Gold Star mother supports military's role
Debbie Hall had two children in the military in 2003, so she was not sure what kind of news awaited her when she was called home from a trip to the post office after work on a hot Monday in August.
Her daughter-in-law was making the call. The news was urgent, Hall was told.
Hall, 57, of Uniontown told the younger woman that she would be home as soon as she dropped off the mail at the post office.
“No, Debbie, you need to come home right now,” she recalled her daughter-in-law saying.
Her son Eric, a member of a U.S. Army Reserve 307th Military Police before he left from New Kensington, was serving in Iraq. Her daughter, also in the Army, was in Germany.
“Well, Eric had been sick over there, so I thought maybe they had sent him home,” she said. “So I got all excited and hurried up and headed for home. When I started up our road, I saw a military personnel car parked in front of my house.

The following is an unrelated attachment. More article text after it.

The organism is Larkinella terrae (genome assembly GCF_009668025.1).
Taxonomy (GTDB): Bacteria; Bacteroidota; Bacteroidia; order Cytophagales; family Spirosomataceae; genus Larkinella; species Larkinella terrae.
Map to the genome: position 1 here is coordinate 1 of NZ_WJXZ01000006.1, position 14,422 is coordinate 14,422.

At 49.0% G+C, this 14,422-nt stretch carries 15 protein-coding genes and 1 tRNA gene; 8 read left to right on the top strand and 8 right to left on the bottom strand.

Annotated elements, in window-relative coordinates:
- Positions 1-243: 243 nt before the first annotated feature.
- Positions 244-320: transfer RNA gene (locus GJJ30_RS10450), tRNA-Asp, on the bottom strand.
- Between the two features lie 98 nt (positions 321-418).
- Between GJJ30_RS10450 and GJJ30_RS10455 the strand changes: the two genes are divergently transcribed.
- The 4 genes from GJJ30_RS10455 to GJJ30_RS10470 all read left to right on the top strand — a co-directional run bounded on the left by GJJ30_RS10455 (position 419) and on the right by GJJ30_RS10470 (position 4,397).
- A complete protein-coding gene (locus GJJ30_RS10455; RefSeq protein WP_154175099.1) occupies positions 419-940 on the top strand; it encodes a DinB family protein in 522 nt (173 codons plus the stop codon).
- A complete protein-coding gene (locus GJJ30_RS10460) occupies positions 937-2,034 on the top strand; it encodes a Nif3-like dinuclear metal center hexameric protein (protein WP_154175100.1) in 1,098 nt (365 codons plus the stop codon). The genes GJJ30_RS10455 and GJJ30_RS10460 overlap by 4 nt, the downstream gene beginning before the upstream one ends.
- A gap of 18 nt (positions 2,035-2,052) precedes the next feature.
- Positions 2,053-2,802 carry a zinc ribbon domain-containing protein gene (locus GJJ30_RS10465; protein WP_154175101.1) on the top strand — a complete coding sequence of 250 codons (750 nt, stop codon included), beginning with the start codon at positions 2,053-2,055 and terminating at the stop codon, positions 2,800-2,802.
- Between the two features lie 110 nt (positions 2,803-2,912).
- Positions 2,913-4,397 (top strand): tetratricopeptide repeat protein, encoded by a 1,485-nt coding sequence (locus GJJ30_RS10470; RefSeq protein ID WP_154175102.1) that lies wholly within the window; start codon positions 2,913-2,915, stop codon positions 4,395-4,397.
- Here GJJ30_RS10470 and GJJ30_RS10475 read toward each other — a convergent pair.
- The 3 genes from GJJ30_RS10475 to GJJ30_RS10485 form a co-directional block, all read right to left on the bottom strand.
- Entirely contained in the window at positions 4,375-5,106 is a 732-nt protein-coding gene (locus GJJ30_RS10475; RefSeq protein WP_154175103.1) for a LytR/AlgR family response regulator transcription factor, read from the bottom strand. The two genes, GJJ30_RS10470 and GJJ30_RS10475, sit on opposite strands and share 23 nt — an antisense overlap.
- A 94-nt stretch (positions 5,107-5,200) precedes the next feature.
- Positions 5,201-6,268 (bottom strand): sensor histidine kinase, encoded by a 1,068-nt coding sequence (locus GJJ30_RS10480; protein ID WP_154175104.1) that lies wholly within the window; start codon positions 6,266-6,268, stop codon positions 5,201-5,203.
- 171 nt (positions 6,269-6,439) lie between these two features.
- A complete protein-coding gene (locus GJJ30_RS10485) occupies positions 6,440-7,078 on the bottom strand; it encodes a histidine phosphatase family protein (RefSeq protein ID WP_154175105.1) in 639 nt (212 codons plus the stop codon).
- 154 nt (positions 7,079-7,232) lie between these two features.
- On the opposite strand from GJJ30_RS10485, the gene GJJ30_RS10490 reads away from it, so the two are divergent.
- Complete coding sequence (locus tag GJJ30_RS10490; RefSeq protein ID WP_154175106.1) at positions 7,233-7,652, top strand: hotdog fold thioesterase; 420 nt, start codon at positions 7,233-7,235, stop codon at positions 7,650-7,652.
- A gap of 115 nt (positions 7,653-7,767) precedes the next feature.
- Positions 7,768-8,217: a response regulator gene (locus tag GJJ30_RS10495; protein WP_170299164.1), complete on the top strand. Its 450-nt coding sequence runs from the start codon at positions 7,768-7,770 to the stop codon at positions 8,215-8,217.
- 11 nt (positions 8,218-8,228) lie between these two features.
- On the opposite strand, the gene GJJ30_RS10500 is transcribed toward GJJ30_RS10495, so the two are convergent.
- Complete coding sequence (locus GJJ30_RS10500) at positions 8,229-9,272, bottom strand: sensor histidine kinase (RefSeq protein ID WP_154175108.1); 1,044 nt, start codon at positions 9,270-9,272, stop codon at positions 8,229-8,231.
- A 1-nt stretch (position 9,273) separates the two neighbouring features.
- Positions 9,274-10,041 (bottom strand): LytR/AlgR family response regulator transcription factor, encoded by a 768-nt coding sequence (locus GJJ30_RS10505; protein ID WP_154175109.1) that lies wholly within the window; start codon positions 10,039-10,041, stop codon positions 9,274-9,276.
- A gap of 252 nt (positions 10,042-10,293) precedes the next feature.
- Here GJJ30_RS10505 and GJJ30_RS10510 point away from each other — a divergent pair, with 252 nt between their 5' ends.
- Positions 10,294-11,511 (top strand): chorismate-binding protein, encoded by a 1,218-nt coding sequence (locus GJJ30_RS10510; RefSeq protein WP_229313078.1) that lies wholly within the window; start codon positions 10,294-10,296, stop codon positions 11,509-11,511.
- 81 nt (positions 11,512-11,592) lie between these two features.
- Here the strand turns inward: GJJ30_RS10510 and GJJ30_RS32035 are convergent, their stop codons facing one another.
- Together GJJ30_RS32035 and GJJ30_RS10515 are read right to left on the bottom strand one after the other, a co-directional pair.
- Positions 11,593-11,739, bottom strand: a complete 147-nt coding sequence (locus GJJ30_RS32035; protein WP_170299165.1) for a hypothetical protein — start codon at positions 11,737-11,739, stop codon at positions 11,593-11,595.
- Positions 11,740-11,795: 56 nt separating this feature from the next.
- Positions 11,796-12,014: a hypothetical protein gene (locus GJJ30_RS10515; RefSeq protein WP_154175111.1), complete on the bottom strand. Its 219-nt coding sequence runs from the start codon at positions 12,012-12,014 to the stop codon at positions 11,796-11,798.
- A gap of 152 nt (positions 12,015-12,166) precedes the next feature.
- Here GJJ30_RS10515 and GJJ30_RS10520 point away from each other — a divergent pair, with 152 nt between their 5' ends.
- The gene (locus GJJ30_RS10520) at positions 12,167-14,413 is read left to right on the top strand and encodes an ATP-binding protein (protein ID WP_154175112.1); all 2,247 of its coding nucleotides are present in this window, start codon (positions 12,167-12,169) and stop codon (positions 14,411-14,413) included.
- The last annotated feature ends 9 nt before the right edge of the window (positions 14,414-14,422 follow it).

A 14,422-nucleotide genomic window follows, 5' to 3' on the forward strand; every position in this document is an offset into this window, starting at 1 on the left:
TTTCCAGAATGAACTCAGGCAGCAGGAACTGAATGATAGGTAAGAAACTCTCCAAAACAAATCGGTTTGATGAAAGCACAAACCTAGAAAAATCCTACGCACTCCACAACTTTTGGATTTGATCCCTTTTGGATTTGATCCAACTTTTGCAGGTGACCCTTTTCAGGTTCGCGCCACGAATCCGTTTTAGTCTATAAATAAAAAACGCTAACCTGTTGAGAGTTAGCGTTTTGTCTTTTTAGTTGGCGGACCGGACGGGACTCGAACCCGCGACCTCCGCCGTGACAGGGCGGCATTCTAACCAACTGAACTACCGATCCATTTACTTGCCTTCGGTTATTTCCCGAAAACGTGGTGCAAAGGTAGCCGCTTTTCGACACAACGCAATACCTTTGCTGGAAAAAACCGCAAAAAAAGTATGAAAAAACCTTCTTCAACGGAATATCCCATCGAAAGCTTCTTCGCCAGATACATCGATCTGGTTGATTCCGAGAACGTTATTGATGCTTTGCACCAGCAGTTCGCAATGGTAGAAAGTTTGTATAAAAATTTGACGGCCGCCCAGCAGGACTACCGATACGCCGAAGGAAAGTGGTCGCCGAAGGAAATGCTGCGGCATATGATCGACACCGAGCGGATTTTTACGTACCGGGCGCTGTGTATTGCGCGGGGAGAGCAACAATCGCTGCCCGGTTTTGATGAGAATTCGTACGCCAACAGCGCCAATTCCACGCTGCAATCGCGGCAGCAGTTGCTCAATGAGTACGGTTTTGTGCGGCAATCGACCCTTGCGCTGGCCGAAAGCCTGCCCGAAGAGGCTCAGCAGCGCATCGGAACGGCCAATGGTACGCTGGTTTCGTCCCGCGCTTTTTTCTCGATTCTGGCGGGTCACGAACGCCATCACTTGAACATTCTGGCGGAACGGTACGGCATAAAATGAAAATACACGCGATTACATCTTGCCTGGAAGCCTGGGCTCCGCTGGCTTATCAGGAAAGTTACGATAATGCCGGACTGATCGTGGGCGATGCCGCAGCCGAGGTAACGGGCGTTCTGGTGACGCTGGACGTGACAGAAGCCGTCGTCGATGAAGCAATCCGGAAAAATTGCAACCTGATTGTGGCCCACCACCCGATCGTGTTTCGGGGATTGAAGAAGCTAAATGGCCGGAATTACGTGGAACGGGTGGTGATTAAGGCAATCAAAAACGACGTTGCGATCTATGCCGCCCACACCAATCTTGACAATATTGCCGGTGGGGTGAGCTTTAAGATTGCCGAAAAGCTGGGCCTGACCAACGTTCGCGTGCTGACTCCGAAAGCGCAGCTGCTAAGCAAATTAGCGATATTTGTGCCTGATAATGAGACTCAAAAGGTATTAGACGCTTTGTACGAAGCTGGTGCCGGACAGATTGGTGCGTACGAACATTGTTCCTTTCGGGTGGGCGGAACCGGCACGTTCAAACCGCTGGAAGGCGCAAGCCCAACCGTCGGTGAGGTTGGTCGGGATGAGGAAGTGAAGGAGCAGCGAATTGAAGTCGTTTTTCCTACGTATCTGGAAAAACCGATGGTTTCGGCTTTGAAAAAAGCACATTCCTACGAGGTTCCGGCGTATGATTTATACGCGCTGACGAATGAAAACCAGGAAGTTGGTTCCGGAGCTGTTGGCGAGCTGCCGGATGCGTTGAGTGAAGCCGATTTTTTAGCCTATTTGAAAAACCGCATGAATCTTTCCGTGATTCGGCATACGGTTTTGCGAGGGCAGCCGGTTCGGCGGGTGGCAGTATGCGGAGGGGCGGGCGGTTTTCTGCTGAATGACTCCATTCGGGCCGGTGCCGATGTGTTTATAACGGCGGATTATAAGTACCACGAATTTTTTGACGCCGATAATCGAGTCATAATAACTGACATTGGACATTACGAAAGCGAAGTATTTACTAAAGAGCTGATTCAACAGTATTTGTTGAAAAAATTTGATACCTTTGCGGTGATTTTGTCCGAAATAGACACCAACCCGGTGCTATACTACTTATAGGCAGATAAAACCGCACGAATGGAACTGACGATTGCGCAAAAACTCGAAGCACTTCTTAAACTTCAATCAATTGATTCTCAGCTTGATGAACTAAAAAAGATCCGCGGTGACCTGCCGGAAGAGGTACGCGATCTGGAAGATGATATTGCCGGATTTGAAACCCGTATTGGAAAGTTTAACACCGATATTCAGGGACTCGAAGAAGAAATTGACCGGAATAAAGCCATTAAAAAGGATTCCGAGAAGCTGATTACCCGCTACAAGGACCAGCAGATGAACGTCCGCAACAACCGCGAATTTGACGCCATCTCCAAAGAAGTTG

“All I could think of at that point in time was: Which one of my children did I lose?
“I pulled into the driveway, and Misty (her daughter-in-law) and her dad were standing with two military personnel. And they approached me, and ... that's when I found out.”
She learned that her only son, Eric, the father of a 3-year-old daughter and a 1-year-old son, had died.
Hall, a Gold Star mother, said she was told that Eric, the chef for his unit, had gone to the Baghdad airport to pick up supplies. He was in a convoy on the way back to his unit when an improvised explosive device took his life.
Before he left, she had asked him about leaving his wife and two small children. She recalled that he had expressed sorrow at having to leave, but told her that he could not let down his second family, the members of his unit.
Has the death of her son changed her view of the role of the military?
“No, if someone asked me today, ‘Would you tell your children to join the military?' it would be positively yes,” said Hall.
“The military takes all the good that parents instill in their children. It brings it out and polishes it up and makes them good adults, good citizens and good people.”